Archiving is disabled in IBM mail support for Microsoft Outlook
By default starting in release 188.8.131.52, you cannot copy email messages between your IBM Mail Sync data file and other data files (for example, PST archives) or between Outlook mail accounts. This default behavior protects you in two ways. First, it prevents your data from being copied into an account that could be less secure than IBM Mail Support for Microsoft Outlook. Second, it prevents you from inadvertently archiving a truncated document, causing the full data to be deleted from your mail and lost.
Note: This default setting prevents copying in either direction. By default, you cannot copy From or TO your IBM Mail Sync account.
Resolving the problem
To change the default behavior and allow email messages to be copied between data files or between Outlook accounts, advanced users can delete the registry setting DisableCrossAccountCopy. If you do so, be aware of the following information:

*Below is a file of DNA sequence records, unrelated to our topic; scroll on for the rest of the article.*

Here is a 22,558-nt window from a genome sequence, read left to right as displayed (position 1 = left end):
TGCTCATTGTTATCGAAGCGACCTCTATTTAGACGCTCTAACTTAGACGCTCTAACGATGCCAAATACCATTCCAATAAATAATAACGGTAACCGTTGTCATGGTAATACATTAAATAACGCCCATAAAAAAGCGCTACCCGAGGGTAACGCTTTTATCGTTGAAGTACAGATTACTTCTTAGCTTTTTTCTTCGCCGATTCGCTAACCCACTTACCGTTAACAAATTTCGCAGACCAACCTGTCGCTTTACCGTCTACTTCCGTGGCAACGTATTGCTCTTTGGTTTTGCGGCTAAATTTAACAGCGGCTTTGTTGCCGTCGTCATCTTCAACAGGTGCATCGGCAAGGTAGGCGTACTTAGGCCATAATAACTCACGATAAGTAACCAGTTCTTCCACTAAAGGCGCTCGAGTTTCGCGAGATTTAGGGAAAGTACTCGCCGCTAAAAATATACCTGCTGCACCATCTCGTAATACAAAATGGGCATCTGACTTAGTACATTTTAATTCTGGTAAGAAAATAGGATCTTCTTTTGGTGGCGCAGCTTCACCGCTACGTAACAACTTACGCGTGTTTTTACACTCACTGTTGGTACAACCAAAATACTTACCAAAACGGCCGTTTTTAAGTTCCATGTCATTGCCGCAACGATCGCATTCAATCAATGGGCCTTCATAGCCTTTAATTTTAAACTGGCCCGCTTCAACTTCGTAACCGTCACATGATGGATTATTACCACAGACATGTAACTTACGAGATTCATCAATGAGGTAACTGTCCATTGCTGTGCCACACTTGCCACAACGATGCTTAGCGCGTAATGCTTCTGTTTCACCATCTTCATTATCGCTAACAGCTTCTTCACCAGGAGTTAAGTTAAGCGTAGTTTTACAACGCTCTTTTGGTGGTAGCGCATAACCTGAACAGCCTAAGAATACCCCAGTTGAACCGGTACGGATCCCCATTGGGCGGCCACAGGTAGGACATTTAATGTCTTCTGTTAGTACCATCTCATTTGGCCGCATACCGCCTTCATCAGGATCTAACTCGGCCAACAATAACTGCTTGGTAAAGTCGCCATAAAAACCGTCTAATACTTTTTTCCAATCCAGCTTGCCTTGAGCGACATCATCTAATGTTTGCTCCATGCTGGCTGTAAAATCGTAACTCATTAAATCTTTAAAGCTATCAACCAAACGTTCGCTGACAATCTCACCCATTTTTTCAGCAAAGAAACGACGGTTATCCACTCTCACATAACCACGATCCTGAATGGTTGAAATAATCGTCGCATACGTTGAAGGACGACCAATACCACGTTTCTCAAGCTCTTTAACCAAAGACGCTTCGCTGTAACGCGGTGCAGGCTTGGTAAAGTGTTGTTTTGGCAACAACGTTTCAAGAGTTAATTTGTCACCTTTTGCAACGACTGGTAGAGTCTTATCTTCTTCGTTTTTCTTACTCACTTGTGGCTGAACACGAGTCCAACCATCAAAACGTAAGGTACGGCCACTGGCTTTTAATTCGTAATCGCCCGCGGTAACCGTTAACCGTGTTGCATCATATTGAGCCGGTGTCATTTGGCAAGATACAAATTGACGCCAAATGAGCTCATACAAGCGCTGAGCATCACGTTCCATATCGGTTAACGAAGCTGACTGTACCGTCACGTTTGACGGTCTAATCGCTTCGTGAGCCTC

- Third-party sync applications, for example iCloud for Windows, can potentially put your corporate data into their store. Note that iCloud for Windows has been reported to send out invitations for meetings it copies.
- Before you archive a truncated message, download the full content. Otherwise, only partial information is archived and the full content is lost.
- Moving a message to an archive deletes the message from your mail file.
- Moving an entire folder to an archive deletes the folder from your mail file.
To delete the registry setting:
1. Click the Windows Start button and run regedit.exe.
2. Expand the following key:
3. Select File > Export and make a backup of the key.
4. Right-click DisableCrossAccountCopy and select Delete.
Tip: Alternatively, to delete the registry setting automatically, click the following link from the computer that runs IMSMO:
If you ever want to disable archiving again, click the following link:
More support for:
Software version: 184.108.40.206
Operating system(s): Windows
Software edition: Edition Independent
Reference #: 1996856
Modified date: 22 June 2017
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